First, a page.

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About eight years ago, my brother, who lived in Port Angeles, Washington, invited me to go halibut fishing with him and a friend. My brother has always been an avid fisherman and I was excited about going. We started out at the local fishing supply store to gather our supplies. On the wall hung a harpoon. I remember looking at it and thinking, "What do we need a harpoon for?" It wasn't long before I discovered the reason!
So off we went. We had decided to try fishing the freshwater bay. My brother had borrowed a halibut rod from a friend that was loaded with 150-pound downrigger line. That, I guess, should have given us an idea of what we were about to get into! (That and the harpoon we didn't need.)
It was a beautiful day. We had our lines in the water, were drinking some suds, and generally just minding our own business when all of a sudden my brother's pole jumped and almost ripped out of the pole holder. He finally got it out of the holder. The lines were ripping off the pole like we had never seen or heard. We were in my 17-foot fiberglass boat and the three of us looked at each other and wondered, "What do we do now?" We hadn't even seen this 'creature from the deep' yet.
After an hour or so (time really does fly when you're having fun) we could tell that the fish was getting close to the surface, since so much line was coming in on the spool of the reel. We looked over the side of the boat. Well, I can't speak for the other two guys, but what I saw almost scared the crap out of me! The halibut was still several feet under water, but it looked like a hood from a Buick coming up from the depths. We panicked. We had a gaff on board, so I suggested to the friend that he set the gaff and hold on while I filled the critter full of lead with my trusty 380-automatic Beretta. Great! We had a plan, right? Wrong. It turned out that the gaff was an old hay hook with a loop handle. He laced his fingers through it and when he gaffed the fish he couldn't let go! It was just like the movie, "Jaws"! The friend was thrown around the boat and it was all we could do to keep him from going overboard. At one point I actually had to grab his belt to keep him from going over. Needless to say, I didn't get a shot off. This lasted about 5-10 minutes and luckily (or not), the gaff finally pulled free. Out came the hooks with it and good-bye Mr. Halibut. We sat down in awe and all three of us were just about crying.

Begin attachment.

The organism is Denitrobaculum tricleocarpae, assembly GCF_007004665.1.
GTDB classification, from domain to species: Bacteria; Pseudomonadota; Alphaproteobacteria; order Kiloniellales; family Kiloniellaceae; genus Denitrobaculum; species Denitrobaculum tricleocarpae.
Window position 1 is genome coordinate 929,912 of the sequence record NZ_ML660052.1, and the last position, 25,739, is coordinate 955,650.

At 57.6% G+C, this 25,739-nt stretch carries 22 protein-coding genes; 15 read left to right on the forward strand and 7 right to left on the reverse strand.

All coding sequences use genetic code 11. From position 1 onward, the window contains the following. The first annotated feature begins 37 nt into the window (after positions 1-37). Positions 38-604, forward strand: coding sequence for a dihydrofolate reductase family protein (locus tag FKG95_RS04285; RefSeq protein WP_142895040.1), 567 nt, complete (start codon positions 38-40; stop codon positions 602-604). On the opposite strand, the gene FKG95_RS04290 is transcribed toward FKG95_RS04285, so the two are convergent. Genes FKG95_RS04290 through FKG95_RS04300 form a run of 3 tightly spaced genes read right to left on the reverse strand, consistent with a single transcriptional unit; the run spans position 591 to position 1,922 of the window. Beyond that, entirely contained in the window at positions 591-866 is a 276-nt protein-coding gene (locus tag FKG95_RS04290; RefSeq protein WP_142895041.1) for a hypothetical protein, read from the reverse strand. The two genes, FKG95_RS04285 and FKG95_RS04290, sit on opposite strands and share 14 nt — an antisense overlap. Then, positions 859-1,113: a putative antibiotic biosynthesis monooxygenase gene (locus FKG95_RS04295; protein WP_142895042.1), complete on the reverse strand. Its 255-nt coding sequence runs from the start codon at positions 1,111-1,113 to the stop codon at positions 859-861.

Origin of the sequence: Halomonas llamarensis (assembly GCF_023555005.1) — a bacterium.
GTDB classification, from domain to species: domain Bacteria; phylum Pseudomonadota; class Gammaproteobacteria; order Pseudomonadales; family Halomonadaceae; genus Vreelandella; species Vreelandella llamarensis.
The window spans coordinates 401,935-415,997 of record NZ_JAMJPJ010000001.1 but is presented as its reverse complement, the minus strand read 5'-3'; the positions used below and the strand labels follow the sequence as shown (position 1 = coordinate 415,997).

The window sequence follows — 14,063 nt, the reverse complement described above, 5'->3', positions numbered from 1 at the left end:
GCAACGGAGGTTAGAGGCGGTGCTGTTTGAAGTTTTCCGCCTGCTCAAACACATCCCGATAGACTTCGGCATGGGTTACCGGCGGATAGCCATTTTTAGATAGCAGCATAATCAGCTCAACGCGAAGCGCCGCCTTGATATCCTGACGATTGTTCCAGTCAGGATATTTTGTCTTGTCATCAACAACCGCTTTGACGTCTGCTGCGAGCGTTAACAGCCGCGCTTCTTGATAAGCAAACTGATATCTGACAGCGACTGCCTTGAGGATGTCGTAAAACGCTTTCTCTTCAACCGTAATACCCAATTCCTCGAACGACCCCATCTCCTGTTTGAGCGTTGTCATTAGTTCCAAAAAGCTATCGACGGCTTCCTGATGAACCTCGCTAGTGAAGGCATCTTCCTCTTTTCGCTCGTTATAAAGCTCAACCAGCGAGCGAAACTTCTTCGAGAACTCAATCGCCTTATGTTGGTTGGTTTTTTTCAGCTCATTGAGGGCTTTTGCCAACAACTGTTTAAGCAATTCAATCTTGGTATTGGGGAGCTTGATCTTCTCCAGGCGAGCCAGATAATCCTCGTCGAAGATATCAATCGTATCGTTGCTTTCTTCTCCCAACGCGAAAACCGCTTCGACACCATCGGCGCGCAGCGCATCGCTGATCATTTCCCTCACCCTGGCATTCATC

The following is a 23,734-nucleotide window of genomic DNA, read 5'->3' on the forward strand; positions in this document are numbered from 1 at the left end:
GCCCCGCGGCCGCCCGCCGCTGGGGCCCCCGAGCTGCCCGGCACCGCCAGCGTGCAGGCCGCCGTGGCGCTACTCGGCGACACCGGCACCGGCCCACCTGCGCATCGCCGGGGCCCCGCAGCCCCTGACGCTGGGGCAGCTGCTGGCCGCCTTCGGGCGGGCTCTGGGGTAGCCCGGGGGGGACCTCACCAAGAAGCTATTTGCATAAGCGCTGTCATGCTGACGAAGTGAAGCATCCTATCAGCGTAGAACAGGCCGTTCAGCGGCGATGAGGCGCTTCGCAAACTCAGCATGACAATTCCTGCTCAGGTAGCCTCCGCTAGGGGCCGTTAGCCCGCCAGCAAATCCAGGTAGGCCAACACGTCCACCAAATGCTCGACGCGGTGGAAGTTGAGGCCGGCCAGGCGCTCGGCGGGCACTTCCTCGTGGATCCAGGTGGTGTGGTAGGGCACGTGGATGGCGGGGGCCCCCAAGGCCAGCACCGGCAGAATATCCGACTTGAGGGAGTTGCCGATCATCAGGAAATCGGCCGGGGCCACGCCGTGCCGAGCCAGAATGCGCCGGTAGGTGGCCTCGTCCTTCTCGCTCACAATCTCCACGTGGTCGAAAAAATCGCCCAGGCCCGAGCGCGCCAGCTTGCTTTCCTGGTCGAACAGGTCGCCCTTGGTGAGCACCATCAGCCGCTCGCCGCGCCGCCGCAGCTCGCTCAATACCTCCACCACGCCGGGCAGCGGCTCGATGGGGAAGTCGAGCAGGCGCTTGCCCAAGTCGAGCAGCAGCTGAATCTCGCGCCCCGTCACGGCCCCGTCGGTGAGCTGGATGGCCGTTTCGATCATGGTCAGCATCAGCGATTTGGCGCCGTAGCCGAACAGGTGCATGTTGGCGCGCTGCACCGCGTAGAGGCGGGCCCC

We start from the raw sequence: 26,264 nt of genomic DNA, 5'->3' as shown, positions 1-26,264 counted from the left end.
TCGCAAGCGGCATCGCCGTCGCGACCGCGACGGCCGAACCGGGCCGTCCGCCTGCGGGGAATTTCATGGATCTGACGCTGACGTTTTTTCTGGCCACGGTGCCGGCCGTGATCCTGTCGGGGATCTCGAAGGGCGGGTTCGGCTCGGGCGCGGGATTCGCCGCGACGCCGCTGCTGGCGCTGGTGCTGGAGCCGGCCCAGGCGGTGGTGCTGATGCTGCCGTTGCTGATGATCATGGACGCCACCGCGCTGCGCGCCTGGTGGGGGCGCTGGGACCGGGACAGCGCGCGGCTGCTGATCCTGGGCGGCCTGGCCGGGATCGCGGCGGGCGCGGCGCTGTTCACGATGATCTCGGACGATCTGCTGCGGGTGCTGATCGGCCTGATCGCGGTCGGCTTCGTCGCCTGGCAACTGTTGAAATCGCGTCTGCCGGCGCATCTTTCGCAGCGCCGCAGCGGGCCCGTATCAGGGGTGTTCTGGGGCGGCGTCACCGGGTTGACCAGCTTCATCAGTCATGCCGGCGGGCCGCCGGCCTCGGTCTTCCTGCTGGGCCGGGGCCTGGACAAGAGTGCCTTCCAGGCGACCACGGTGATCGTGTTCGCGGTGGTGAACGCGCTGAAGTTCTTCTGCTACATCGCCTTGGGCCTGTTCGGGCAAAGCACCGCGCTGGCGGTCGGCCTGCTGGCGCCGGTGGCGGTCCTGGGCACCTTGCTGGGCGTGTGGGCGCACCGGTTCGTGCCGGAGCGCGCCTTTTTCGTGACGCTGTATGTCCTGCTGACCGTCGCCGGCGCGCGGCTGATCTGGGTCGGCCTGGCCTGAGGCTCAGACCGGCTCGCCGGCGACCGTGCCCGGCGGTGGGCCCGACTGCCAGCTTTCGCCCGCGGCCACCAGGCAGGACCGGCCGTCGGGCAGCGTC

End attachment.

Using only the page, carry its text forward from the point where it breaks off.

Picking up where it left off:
That halibut was the fish of a lifetime for my brother. How big was it? Well, this is from memory, but he had to have been between 7-8 feet long, and 14-18 inches thick just behind the head. I remember thinking that it was WAY too big for the boat!
I went back to the fishing store and bought that harpoon before going halibut fishing the next time. Although smaller than my brother's fish, I caught one of my own in Port Angeles that was 72 inches long and weighed in at about 180 pounds.
Just a footnote. This is even more of special memory because my brother found out about that time that he was HIV positive. He's still with us, thankfully, and this story is a memory that I will cherish forever. Thanks for the opportunity to share.